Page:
By Prof. Adam Fforde
Image Attribute: News.cn
This strategic slogan appears historically to link simply to Soviet development doctrine, often known as Marxism–Leninism. In this schema, progress towards communism via socialism is gauged by the emergence and dominance of socialist “relations of production” (Stalin 1951). Since their progressive nature is shown by their (actual) dominance by the Party, the Party’s “leading role” is manifest in forms such as Socialist-Oriented Economies (SOEs) and collectives (cooperatives). As mentioned, Party leadership of SOEs is, in this schema, rather different from that of collectives. The former relies largely upon the state, while the latter relies upon the ability of local Party Committees and cells to control appointment to collectives’ managements and to issue them with instructions that, in Leninist fashion, are to “concretise” general instructions coming from high levels. Decree # 10 of 1988 removed hundreds of thousands of cadre positions in rural areas when it, in effect, accepted a severe shrinkage in the scope and existence of cooperatives. Nowadays, this part of the “socialist economy”, which also used to include other cooperatives in areas such as trade and light industry, still exists but has a very limited scope in the interests of Party organisations in implementing the Party’s “leading role”. For SOEs, in stark contrast, there remains a central Party “block” (khoi) of large SOE groups, each of which contains Party cells. However, as argued above, these are the facade of complicated relationships that do not amount to clear ownership, either in terms of the formal State regulations or the actual powers of those sharing in commercial profits.
Image Attribute: Vietnam 2016 12th Party Congress, posters and signs everywhere. This image is of Ben Thanh Traffic Circle in Ho Chi Minh City. / Source: Picture taken 17 January, 2016. Prince Roy under a Creative Commons Licence
The Notion as Doctrine
The same source cited above, which gives standard answers suitable for those taking tests on it, states:
The nature of a socialist-oriented market economy in our country:
- It is not an economy managed according in the style of a centralized bureaucratic subsidized system
- It is not a free market capitalist economy
- It is not yet entirely a socialist-oriented economy.
This is because our country is in the period of transition to socialism, and there is still a mixture of, and a struggle between, the old and the new, so there simultaneously are, and are not yet sufficiently, socialist factors.
It is reasonably obvious from this that central tensions are those between (1) the notion that it is market forces that should drive development, (2) the goal of such development being industrialization and modernization, and (3) the simple fact that after a generation of rapid and general popular use of a market economy and major economic change, the economy has not industrialized. The evidence from analysis of the state sector suggests that the kernel of the matter is to be found there, and this is reflected in debates.
Chart Attribute: Vietnam GDP Growth Rate from 2010 to 2020* / Source: Statista
Debates around the Concept
To start with, it seems rather obvious that a regime that has not modernized its political foundations faces the fascinating question of how to live with an apparent economic success that its core developmental slogans, reasonably interpreted, should deem a failure: Vietnam has not industrialized. The ‘ghost in the argument’ here would seem to be that Party rule in fact does not, evidently, rely upon the state sector, that industrialization and the state sector are clearly not driving development, that economic growth has been fast, and that the state sector is not subject to coherent political control anyway.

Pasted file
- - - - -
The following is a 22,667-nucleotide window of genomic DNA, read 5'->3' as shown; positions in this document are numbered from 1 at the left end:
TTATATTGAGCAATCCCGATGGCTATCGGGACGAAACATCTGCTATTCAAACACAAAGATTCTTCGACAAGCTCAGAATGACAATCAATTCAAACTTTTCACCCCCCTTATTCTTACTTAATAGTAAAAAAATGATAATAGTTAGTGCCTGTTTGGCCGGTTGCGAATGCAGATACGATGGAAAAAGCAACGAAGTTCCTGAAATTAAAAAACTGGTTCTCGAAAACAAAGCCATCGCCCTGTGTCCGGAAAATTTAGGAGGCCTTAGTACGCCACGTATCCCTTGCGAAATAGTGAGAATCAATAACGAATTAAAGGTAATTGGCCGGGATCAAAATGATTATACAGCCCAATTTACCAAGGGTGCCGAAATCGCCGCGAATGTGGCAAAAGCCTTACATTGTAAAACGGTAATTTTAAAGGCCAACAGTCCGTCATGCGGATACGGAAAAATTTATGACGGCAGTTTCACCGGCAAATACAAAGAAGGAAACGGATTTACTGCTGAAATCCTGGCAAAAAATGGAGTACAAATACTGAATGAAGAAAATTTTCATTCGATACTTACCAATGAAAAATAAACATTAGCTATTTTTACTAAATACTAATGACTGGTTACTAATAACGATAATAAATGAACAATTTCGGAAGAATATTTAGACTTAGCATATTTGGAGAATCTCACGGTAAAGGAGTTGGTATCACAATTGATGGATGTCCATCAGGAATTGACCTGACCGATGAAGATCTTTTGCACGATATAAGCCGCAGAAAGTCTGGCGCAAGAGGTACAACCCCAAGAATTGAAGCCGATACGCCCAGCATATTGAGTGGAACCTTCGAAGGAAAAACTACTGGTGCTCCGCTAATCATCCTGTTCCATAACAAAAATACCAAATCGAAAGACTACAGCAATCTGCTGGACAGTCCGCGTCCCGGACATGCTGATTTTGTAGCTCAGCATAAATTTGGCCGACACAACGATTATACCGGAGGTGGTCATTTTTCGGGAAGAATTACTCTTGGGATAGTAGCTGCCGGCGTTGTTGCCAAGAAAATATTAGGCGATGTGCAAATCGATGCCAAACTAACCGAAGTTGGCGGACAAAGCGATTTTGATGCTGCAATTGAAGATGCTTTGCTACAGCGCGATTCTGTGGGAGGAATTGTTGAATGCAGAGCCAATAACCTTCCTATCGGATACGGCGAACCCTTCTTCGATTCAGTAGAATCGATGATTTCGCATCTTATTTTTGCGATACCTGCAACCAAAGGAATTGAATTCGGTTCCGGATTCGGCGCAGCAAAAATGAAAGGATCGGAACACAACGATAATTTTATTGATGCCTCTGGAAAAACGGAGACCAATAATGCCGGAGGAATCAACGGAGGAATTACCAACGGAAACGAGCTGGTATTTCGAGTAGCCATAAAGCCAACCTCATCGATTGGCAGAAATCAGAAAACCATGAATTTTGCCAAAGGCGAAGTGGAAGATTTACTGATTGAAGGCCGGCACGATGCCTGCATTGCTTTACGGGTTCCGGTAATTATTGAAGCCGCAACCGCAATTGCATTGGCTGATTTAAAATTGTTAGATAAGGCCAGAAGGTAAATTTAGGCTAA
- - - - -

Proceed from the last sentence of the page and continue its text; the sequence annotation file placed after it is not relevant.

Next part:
Reports in 2015 of the drafts of the political report to the January 2016 XIIth Congress argued that a new definition of SOME was forthcoming (Viet Ha 2015), and interviewed a leading Vietnamese reformist, Nguyen Quang A, who argued that there was not real change. However, in mid-February, after the XIIth Congress, Nguyen Thanh Tuan argued in the Party’s theoretical journal that there had been an easing of the concept’s leaning towards the state sector (Nguyen Thanh Tuan 2016)
This interpretation is supported by the Political Report to the XIIth Congress, read there by the General Secretary, Nguyen Phu Trong. The report mentions the ‘leading role’ of the state sector only once (Section II), whilst the SOME is mentioned eight times. In an extended passage on the SOME (Section I) the emphasis is upon use of policy, legality, regulation, etc. and the “leading role” is not mentioned. However, IM is still seen as a sign of progress and is mentioned nine times. Production relations (quan he san xua t) are mentioned twice and not defined as the state and collective sectors.
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About the Author:
Prof. Adam Fforde is a professorial fellow at Victoria Institute of Strategic Economic Studies, Victoria University, Melbourne, Australia.
Cite this Article:
Fforde, Adam (2016), Vietnam: Economic Strategy and Economic Reality, in: Journal of Current Southeast Asian Affairs, 35, 2, 24-26 URN: http://nbn-resolving.org/urn/resolver.pl?urn:nbn:de:gbv:18-4-9527
Published by GIGA German Institute of Global and Area Studies, Institute of Asian Studies and Hamburg University Press. The Journal of Current Southeast Asian Affairs is an Open Access publication, published under Creative Commons - Attribution-Noncommercial-No Derivative Works.
 That is, those directly under the ‘bloc’; they each in turn had their own constituent elements, usually SEs. Taken from
June 2014 – the Main Page of the site is entitled “The Party Committee of the Central Business Bloc” (“ng y kh i doanh nghi p trung ng”)” (Fforde 2013: 37–38).
 See online:
(2 August 2016).
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